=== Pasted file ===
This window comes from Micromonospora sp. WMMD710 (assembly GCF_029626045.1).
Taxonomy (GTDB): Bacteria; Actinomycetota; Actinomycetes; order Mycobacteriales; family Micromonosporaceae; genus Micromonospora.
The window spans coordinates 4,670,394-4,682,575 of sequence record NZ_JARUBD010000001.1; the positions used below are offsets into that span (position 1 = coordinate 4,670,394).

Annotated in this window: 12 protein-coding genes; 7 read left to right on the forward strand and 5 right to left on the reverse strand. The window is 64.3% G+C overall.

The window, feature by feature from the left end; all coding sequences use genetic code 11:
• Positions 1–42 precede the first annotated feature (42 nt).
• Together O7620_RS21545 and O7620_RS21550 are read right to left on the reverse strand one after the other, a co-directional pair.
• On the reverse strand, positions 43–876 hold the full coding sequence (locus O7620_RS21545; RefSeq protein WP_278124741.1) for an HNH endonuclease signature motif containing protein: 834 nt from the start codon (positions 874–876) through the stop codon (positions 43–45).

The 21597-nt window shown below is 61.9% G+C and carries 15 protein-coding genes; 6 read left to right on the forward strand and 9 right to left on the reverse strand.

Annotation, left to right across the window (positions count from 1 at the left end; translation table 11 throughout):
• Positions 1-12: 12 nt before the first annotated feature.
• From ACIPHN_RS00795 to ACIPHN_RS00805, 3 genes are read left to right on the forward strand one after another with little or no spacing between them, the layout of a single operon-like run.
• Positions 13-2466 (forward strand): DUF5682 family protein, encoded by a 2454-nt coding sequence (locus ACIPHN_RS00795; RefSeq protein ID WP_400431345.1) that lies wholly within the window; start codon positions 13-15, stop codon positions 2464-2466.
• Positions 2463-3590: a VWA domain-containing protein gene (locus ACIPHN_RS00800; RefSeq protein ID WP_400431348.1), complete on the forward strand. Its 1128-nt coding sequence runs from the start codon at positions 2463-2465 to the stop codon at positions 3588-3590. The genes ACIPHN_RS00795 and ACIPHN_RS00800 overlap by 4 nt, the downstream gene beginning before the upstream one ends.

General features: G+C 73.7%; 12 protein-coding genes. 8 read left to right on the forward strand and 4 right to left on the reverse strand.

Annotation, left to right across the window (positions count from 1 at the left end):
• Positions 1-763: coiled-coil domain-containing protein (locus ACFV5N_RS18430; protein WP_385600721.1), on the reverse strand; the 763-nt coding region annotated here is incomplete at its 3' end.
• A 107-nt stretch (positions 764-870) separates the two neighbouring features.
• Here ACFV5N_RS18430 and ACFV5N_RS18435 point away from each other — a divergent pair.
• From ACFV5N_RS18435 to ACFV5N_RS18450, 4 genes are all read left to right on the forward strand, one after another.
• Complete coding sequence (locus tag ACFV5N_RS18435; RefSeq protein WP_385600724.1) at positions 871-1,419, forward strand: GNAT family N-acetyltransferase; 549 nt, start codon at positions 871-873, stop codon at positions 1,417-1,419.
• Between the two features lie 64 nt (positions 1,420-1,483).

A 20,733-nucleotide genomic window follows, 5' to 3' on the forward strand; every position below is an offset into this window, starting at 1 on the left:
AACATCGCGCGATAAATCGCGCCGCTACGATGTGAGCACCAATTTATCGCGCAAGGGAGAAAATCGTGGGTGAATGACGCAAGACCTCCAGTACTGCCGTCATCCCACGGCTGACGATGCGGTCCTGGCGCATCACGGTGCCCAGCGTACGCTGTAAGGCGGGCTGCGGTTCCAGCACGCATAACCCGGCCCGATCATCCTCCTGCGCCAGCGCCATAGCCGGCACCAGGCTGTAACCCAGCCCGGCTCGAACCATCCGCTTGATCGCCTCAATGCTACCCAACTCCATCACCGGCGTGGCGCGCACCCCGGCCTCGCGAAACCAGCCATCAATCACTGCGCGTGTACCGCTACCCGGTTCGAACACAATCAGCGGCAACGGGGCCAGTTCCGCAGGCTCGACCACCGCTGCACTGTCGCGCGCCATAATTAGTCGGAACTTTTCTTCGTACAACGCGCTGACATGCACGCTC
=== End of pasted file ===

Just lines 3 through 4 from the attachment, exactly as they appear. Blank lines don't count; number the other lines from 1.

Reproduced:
The window spans coordinates 4,670,394-4,682,575 of sequence record NZ_JARUBD010000001.1; the positions used below are offsets into that span (position 1 = coordinate 4,670,394).

Annotated in this window: 12 protein-coding genes; 7 read left to right on the forward strand and 5 right to left on the reverse strand. The window is 64.3% G+C overall.